– DC+12V power supply

     – DC+24V power supply

     – Primary power supply monitoring circuit

(2) Raiser board

     – Bus connection between each board, electric supply

(3) CPU board

     – Microprocessor and its peripheral circuit

     – LCD I/F

     – RS232C

     – Ethernet

     (For servo, teach pendant and user)

     – PCI bus I/F

     – Compact flash card I/F (for system)

     – USB memory I/F (for backing up the user data)

(4) Sequence board

– I/O circuit for inside of robot controller

– Sequence circuit for inside of robot controller

– Emergency stop safety circuit

          – Arc I/F extend function

(5) Power unit

     – Motor power supply electromagnetic contactor control

     – Primary side power supply branch

(6) IPM drive unit

     – Servo control CPU

     – Encoder I/F

     – Power supply for driving motor

     – Motor power control circuit

     – Power supply for brake control

     – Brake control circuit

(7) Teach pendant

     – Operation switch circuit

     (emergency stop, enable switch and TP selector switch)

– Keyboard, jog dial, liquid-crystal display and touch panel circuit for teaching, various settings

     – USB memory connector


  • Quality:
    Industrial automated robots have the capacity to dramatically improve product quality. Applications are performed with precision and high repeatability every time.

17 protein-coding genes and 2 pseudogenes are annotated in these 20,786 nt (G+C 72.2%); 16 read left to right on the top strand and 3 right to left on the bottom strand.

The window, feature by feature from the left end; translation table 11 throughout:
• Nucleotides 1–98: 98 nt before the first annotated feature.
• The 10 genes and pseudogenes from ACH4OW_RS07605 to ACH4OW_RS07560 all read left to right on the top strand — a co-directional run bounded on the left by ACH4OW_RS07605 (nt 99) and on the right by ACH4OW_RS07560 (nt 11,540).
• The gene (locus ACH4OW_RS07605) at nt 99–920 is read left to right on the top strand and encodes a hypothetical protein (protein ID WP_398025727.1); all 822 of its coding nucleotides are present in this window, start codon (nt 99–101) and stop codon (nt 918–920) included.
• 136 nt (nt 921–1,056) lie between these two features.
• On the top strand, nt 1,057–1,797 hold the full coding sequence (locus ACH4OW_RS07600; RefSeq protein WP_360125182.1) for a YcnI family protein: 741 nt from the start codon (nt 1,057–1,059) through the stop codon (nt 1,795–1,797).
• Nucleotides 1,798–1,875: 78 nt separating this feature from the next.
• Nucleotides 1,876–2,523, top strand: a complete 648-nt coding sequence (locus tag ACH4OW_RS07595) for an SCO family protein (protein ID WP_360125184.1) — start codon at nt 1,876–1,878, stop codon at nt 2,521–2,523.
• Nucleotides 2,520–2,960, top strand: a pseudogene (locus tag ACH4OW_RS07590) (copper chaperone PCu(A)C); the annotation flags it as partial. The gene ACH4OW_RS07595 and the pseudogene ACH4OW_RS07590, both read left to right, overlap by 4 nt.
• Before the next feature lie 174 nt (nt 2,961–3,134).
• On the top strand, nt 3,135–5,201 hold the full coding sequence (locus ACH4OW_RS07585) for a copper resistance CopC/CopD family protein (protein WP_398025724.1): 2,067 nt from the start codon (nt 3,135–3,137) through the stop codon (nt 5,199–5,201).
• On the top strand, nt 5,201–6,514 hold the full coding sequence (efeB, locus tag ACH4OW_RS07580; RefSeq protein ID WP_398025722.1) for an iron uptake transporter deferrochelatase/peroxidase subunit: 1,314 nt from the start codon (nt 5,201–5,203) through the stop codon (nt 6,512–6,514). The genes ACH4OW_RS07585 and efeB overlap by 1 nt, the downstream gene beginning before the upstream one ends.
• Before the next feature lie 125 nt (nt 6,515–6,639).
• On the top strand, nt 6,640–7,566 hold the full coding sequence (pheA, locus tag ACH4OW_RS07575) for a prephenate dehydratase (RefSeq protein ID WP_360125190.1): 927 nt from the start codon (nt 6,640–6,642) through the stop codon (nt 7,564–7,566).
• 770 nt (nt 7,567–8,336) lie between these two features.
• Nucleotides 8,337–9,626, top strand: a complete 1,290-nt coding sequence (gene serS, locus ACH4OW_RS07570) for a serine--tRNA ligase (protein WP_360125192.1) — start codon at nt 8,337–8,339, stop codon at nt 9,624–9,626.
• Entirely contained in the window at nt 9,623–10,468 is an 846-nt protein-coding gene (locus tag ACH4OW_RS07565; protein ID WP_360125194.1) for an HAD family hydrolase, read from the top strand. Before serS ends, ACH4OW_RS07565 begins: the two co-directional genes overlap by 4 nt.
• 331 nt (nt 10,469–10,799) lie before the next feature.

• Production:
    With robots, throughput speeds increase, which directly impacts production. Because an automated robot has the ability to work at a constant speed without pausing for breaks, sleep, vacations, it has the potential to produce more than a human worker.
  • Safety:
    Robots increase workplace safety. Workers are moved to supervisory roles where they no longer have to perform dangerous applications in hazardous settings.
  • Savings:
    Improved worker safety leads to financial savings. Automated robots also offer untiring performance which saves valuable time. Their movements are always exact, minimizing material waste.




  • Robots are an expensive initial cost.
  • Employees will require additional training and experience before working with the robots.
  • Creates a very dangerous environment if humans are present.

Can only do what it is instructed to do; nothing more, nothing less


  • Machine loading
  • Pick and place operations
  • Welding
  • Painting
  • Sampling
  • Assembly operation
  • Manufacturing
  • Surveillance
  • Medical applications
  • Assisting disabled individuals
  • Hazardous environments
  • Underwater, space, and remote locations